Also, we can afford to send some of the students to either the CRID or the LSTM for further training; expanding their horizons and making them more competitive in the job market.
The project will enable us to better understand the role of mosquitoes in malaria transmission across Nigeria and other endemic countries; the mechanisms the malaria mosquitoes use to become more resistant to insecticide-treated nets; the mechanisms which some of them use to survive in the dry season when temperatures are extremely high, and the way some of them will adjust to survive in the future when climate change makes the world extremely hot. All the findings will enable policymakers and stakeholders to plan control strategies based on scientific evidence.
The findings from our study will be made available to the National Malaria Elimination Program (NMEP) in Nigeria and the donors supporting them, and other stakeholders such as the World Health Organization (WHO), and the public through publications in scientific journals and conferences for optimal uptake and utilization.
Malaria is endemic in Nigeria; what more do you think should be done to tackle its burden?
Nigeria has the highest burden of malaria in the world, accounting for 32 per cent of all malaria-related deaths globally. While this is alarming, significant progress is being made through the concerted effort of the government through the NMEP and donors such as the Global Fund and the United States Agency for International Development (USAID).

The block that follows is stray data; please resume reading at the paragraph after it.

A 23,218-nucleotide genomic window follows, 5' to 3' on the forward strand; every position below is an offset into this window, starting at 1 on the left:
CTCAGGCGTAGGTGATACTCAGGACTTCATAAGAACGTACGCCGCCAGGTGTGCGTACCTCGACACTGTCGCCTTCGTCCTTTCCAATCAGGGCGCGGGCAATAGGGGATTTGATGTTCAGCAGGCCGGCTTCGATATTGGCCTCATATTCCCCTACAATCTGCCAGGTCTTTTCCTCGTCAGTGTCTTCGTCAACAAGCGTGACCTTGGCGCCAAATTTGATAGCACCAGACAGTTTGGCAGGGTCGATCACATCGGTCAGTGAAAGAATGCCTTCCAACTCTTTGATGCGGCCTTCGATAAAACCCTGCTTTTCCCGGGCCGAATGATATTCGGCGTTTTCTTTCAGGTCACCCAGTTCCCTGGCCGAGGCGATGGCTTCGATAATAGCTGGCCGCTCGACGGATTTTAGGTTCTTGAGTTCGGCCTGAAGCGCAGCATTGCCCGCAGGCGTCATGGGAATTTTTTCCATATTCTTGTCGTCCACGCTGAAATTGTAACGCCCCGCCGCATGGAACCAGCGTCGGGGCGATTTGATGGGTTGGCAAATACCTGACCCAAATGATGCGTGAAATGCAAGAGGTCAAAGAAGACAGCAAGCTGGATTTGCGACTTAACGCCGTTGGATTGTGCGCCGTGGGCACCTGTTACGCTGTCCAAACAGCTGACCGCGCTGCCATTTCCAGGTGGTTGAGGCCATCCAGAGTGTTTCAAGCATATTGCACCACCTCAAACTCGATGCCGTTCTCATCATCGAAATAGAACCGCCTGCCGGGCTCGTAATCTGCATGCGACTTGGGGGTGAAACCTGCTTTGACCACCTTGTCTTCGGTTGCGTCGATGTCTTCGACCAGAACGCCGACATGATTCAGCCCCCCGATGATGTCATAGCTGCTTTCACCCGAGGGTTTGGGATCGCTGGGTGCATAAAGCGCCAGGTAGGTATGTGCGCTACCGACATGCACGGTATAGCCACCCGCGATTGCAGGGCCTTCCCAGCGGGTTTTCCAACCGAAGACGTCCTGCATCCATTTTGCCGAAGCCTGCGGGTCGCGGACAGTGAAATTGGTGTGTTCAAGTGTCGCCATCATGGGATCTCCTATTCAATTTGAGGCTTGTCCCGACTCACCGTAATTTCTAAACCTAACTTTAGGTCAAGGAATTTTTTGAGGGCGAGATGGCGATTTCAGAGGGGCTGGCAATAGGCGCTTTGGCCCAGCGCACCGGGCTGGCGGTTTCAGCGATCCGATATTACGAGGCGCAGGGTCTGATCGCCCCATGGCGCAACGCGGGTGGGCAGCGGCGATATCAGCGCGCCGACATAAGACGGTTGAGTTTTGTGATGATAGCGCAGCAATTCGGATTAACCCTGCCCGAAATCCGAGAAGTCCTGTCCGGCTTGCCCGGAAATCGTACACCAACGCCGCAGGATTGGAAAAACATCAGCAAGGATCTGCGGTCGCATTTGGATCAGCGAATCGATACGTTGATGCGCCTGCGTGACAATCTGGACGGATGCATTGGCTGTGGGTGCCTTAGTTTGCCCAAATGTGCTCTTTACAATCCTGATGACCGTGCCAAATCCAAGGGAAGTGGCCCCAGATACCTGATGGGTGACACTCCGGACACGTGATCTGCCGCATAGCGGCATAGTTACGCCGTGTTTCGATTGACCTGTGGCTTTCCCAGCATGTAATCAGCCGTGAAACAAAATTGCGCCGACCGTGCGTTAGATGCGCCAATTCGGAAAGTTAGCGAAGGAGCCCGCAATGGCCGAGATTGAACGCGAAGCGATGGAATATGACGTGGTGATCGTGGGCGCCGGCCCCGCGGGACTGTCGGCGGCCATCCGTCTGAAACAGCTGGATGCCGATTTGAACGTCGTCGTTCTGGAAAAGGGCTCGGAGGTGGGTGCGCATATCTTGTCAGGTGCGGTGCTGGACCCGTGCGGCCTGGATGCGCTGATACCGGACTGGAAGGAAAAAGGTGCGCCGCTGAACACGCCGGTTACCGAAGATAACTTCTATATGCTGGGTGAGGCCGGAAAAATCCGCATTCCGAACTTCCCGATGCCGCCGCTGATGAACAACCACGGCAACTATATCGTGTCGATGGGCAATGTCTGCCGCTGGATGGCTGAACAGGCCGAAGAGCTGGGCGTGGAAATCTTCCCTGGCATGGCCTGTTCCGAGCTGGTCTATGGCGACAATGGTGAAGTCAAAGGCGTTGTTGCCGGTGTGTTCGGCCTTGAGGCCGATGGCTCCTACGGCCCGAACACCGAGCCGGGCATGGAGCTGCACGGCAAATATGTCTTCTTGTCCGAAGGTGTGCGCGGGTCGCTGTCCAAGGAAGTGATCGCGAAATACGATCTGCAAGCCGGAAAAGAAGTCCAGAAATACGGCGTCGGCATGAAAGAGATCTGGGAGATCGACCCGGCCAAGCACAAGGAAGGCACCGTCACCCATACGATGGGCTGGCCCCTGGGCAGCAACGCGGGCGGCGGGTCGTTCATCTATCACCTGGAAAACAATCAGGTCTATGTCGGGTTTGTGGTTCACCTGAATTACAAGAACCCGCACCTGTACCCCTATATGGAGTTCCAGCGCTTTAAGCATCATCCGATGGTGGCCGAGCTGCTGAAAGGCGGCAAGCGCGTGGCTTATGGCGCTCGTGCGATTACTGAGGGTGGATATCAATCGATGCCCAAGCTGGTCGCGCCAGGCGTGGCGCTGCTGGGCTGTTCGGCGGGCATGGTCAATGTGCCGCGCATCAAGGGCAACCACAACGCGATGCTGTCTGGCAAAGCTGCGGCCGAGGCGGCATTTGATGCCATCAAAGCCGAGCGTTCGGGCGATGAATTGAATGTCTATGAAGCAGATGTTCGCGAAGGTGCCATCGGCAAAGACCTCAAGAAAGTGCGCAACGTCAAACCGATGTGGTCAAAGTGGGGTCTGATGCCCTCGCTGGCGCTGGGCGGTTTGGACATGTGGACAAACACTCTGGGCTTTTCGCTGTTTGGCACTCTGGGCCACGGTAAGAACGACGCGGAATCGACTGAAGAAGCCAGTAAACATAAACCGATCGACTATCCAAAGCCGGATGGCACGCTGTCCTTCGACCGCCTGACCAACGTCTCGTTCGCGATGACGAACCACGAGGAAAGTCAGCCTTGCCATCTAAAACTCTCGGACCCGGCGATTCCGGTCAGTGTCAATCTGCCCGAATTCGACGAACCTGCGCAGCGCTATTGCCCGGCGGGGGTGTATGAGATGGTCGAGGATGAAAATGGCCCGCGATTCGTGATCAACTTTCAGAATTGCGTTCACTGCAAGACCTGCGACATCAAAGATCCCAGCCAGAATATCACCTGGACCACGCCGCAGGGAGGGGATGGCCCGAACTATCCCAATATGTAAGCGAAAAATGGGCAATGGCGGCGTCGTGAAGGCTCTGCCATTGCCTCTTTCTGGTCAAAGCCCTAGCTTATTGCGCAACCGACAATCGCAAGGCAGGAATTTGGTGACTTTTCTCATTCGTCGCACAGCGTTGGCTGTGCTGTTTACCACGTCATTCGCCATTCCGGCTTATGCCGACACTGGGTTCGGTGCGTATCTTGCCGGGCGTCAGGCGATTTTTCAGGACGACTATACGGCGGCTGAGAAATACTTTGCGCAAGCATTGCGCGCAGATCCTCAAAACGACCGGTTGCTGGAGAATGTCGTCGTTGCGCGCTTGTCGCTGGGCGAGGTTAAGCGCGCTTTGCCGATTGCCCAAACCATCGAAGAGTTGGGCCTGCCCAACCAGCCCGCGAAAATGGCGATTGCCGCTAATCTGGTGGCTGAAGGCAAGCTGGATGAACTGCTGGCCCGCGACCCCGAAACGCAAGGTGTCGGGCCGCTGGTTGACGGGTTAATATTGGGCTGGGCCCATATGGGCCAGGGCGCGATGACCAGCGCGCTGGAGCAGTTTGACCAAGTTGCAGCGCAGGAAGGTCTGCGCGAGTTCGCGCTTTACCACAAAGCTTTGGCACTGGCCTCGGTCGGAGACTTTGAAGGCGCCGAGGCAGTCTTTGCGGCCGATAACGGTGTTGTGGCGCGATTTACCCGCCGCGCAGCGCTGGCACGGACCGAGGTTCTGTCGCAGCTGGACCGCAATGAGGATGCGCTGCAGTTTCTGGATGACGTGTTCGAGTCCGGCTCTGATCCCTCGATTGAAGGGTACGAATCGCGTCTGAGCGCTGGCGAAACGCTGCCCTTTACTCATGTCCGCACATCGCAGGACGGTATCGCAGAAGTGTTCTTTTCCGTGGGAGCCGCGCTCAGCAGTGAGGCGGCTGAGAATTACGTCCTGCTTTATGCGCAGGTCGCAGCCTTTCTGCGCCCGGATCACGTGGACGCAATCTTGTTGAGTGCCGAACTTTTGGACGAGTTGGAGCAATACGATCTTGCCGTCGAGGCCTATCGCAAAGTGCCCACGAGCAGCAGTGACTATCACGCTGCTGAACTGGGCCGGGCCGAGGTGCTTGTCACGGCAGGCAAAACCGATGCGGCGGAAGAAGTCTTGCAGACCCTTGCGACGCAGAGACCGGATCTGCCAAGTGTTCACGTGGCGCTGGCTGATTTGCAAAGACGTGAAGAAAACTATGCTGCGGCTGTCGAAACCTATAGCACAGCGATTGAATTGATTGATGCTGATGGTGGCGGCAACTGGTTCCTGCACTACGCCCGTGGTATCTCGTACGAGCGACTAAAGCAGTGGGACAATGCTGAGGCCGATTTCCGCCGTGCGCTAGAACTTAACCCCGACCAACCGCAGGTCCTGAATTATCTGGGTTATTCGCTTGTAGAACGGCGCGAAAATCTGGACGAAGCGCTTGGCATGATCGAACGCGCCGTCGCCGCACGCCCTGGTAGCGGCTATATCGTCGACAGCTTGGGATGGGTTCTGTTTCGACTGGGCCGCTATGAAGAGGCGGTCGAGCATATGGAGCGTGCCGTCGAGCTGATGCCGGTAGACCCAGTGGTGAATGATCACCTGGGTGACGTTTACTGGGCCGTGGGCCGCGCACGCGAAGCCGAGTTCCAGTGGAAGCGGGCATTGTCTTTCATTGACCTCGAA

In addition to the continuous distribution of artemisinin combination therapy drugs to primary healthcare facilities across the country, there is also a sustained distribution of malaria control tools, such as the long-lasting insecticidal nets which are distributed freely, targeting the populace, particularly pregnant women visiting healthcare facilities.
These activities are highly commendable and help to curb the trajectory of malaria. The PMI-Vector Link program of USAID supports NMEP with surveillance, insecticide resistance monitoring and vector control – important information which are necessary for guidance on what works and what does not.
As antimalarial drug resistance and insecticide resistance can be heterogeneous across even short distances, there is a need to improve resistance surveillance and its mechanism in Nigeria.
To achieve these, we need to develop stronger institutions such as the CRID in Cameroon, KEMRI in Kenya and Ifakara in Tanzania which are internationally competitive, attracting grants every year and carrying out various projects targeting malaria and other tropical/infectious diseases independent of their governments .
Strong institutions working in synergy with the control program will allow for optimal uptake of evidence, influencing policies and decision-making, and reducing the burden of malaria.
Nigeria is bedevilled with poor funding and attention for research; what is the way out?
Nigeria is blessed with human capital and renowned scientists who are experts in their fields. Also, the government has policies and structures in place. However, as it is in other parts of the world, implementation strategies can be improved in Nigeria.
There is also the need for more investment in research, development and innovation. The Nigerian government, through the Tertiary Education Trust Fund (TETFUND) and the Petroleum Trust Development Fund (PTDF), has been sponsoring scholars, especially early career researchers, to pursue higher education within and outside the country.
not only that; TETFUND provides bursaries in the form of grants to researchers across Nigeria through its annual National Research Fund (NRF), as well as infrastructural development in institutes across the country.
These are commendable efforts which we need to explore more to produce translational research outputs which will allow us to attract more grants from other donors such as the Wellcome Trust and Bill and Melinda Gates Foundation (BMGF).